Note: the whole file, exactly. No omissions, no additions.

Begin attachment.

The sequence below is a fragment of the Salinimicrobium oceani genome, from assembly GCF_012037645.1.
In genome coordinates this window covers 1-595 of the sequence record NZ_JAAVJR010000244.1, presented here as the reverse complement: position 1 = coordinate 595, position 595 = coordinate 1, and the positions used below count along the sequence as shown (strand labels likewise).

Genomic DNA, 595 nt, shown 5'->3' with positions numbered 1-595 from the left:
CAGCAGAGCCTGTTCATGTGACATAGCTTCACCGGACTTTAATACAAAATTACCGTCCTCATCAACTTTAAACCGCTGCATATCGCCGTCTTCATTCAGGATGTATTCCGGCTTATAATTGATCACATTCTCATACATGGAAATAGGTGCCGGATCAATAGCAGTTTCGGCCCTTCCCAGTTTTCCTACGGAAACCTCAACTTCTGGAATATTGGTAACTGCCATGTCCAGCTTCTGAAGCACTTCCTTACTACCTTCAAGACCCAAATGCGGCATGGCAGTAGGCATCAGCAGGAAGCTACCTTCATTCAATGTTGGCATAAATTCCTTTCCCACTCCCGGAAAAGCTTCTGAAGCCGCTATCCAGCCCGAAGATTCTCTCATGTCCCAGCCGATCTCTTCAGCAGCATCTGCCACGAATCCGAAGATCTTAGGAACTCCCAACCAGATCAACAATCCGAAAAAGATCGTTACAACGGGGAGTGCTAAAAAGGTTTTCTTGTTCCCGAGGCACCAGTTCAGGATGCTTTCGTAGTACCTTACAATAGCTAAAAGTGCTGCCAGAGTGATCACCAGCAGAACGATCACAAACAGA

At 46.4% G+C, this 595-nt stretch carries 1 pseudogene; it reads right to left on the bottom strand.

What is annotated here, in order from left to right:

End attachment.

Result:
The sequence below is a fragment of the Salinimicrobium oceani genome, from assembly GCF_012037645.1.
In genome coordinates this window covers 1-595 of the sequence record NZ_JAAVJR010000244.1, presented here as the reverse complement: position 1 = coordinate 595, position 595 = coordinate 1, and the positions used below count along the sequence as shown (strand labels likewise).

Genomic DNA, 595 nt, shown 5'->3' with positions numbered 1-595 from the left:
CAGCAGAGCCTGTTCATGTGACATAGCTTCACCGGACTTTAATACAAAATTACCGTCCTCATCAACTTTAAACCGCTGCATATCGCCGTCTTCATTCAGGATGTATTCCGGCTTATAATTGATCACATTCTCATACATGGAAATAGGTGCCGGATCAATAGCAGTTTCGGCCCTTCCCAGTTTTCCTACGGAAACCTCAACTTCTGGAATATTGGTAACTGCCATGTCCAGCTTCTGAAGCACTTCCTTACTACCTTCAAGACCCAAATGCGGCATGGCAGTAGGCATCAGCAGGAAGCTACCTTCATTCAATGTTGGCATAAATTCCTTTCCCACTCCCGGAAAAGCTTCTGAAGCCGCTATCCAGCCCGAAGATTCTCTCATGTCCCAGCCGATCTCTTCAGCAGCATCTGCCACGAATCCGAAGATCTTAGGAACTCCCAACCAGATCAACAATCCGAAAAAGATCGTTACAACGGGGAGTGCTAAAAAGGTTTTCTTGTTCCCGAGGCACCAGTTCAGGATGCTTTCGTAGTACCTTACAATAGCTAAAAGTGCTGCCAGAGTGATCACCAGCAGAACGATCACAAACAGA

At 46.4% G+C, this 595-nt stretch carries 1 pseudogene; it reads right to left on the bottom strand.

What is annotated here, in order from left to right: